In May 1946, at the height of the Zionist struggle against the British in Palestine, Menachem Begin, the commander of the Irgun, sent a letter to Hillel Kook—the Irgun's maverick activist in the United States.1 At the beginning of the letter, Begin thanked Kook, "for all that he has done in true pioneering spirit and full devotion"; but after the warm opening, the tone of the letter changed. The Irgun's commander warned Kook to stop spreading rumors alleging that the American League for Free Palestine, an organization that Kook founded in 1944, was responsible for boats bringing illegal Jewish immigrants to Israel. Begin claimed that such rumors would only strengthen the Irgun's opponents and impede its activities in Israel. Moreover, Begin demanded that Kook concentrate his efforts entirely on procuring arms and ammunitions for the fighters in Israel, because, according to Begin, the future of the Zionist struggle for national independence lay in the military front and not in the campaign to bring immigrants to Israel. Lastly, Begin admonished Kook for insisting to refer to the Land of Israel as the Free Palestine State. Begin preferred that Kook use the name Free State of Eretz Israel; he felt that using the name Palestine without any identification with the Jewish people could prove to be very dangerous for the Zionist cause.
Begin's letter to Kook illustrates the deep tensions that existed between the Irgun's leadership in Israel and its chief activist in the United States; but more importantly, perhaps, it reveals the deep ideological schism that emerged between Begin, who became the leader of the Revisionist movement in the 1940s, and Kook, who saw himself as the true ideological and political heir of the movement's founder—Ze'ev Jabotinsky.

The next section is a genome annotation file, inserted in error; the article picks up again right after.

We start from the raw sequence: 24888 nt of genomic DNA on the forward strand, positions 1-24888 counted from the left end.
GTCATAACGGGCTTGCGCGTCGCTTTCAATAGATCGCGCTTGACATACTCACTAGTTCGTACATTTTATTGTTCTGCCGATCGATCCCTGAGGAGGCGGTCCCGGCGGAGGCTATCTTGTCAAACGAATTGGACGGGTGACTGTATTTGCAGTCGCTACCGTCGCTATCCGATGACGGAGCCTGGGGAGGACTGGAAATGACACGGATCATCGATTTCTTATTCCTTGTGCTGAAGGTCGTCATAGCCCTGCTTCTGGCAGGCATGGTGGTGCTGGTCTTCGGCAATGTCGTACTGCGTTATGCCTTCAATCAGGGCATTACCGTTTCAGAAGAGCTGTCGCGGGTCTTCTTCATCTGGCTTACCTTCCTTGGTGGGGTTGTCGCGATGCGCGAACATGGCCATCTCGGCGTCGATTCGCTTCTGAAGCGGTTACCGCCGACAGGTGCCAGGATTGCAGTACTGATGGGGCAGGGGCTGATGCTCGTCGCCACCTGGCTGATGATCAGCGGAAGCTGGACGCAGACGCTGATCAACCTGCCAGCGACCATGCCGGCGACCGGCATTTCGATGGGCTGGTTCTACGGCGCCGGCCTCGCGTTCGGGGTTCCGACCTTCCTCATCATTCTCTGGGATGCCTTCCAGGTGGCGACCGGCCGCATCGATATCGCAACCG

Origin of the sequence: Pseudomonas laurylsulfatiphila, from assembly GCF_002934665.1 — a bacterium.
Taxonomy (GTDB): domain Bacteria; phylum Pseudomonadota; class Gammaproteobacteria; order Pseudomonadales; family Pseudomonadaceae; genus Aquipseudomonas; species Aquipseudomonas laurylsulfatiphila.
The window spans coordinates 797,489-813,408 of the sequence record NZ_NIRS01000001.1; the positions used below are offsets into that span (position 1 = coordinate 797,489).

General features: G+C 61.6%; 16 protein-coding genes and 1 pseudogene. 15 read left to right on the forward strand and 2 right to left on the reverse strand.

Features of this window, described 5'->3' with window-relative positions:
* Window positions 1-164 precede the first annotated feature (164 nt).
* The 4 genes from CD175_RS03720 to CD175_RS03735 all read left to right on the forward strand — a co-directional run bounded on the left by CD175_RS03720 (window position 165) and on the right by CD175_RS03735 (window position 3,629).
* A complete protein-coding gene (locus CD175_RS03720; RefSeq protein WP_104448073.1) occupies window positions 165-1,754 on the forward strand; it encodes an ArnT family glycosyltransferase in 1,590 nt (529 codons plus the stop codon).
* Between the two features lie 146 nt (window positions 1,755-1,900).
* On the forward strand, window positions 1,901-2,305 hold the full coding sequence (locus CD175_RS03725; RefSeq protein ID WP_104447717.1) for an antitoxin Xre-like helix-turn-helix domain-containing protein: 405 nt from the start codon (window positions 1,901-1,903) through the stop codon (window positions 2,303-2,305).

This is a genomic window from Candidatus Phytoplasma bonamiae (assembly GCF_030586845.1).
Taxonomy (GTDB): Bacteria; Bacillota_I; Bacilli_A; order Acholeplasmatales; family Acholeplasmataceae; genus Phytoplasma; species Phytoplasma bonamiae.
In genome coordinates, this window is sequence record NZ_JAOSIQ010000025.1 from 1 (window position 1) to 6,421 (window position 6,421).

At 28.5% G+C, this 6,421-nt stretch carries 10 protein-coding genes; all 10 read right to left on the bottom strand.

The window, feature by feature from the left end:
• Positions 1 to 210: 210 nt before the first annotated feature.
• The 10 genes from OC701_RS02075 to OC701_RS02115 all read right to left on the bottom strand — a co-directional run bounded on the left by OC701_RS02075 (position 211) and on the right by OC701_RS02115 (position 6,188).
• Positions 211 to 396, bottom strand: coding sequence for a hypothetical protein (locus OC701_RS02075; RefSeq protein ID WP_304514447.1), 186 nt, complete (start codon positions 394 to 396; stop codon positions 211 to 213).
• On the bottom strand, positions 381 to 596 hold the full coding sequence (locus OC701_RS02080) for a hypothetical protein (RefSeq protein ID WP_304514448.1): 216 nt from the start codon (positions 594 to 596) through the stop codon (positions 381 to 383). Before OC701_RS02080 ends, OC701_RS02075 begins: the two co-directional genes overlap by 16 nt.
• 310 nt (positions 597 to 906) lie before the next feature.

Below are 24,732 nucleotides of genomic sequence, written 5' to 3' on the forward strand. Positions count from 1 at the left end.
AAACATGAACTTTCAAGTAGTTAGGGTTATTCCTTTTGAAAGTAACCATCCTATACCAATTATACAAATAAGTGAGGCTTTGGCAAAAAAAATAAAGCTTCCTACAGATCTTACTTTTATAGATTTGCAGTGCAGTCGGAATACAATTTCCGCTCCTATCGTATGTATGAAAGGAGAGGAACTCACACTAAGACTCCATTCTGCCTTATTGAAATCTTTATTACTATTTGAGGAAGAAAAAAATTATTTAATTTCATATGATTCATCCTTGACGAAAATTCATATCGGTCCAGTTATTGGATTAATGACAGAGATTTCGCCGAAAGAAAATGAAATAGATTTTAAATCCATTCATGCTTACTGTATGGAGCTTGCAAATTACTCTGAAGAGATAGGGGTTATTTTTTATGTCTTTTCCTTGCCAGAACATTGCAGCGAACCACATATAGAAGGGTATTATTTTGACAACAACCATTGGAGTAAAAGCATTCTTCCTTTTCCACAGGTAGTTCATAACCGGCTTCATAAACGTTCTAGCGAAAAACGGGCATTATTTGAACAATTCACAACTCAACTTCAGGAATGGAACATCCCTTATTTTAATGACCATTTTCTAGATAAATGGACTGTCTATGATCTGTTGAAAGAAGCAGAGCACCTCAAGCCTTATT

Hillel Kook had an extraordinary public career, but one which was relegated to the margins of the annals of Zionism. He began his political [End Page 87] journey as a member Jabotinsky's movement at a the time when the Zionist Right was marginalized by the dominant Labor faction; and then, after disappearing from the public eye for nearly three decades, at a time when the Right under Begin's leadership was emerging as the dominant force in Israeli politics, he found himself again outside the Zionist mainstream, proposing ideas and programs that were rejected by most elements (including the Right) of the Zionist ideological spectrum. Despite his marginality as a public figure, however, Kook's ideological journey provides a fascinating look at the incredible power, as well as the limitations, of the Zionist idea.
In this article, I will examine Hillel Kook's activities as the Irgun's representative in America in light of the ideological struggle that erupted between Begin and Jabotinsky in the late 1930s over the nature and character of Zionist Revisionism. I will then examine how, especially after the creation of the State of Israel in 1948, Kook's political ideals crystallized into a comprehensive critique of the main tenets of Zionism. Furthermore, I will show that both Kook's earlier activities in America, in which he used innovative techniques to publicize and advance the Zionist Revisionist cause, and his later ideological revision of mainstream Zionism were motivated by a unique interpretation of Jabotinsky's Zionist vision—an interpretation that made him one of the more controversial Zionist ideologues.
In a speech before the world conference of Betar in 1938, Menachem Begin, then the leader of Betar in Poland and a rising star among the younger generation of Revisionist activists, declared that the era of political Zionism had come to an end. According to Begin, the Zionist movement was entering a new stage in its struggle for national independence when it would be the military, not the political, arena would take center stage. Jabotinsky's reaction to Begin's words was unequivocal: he turned his back to his young colleague and said that Begin's words reminded him of the screeching sound on old door.
Begin and other members of the younger generation of Betar and Irgun activists were drawn to the Revisionist...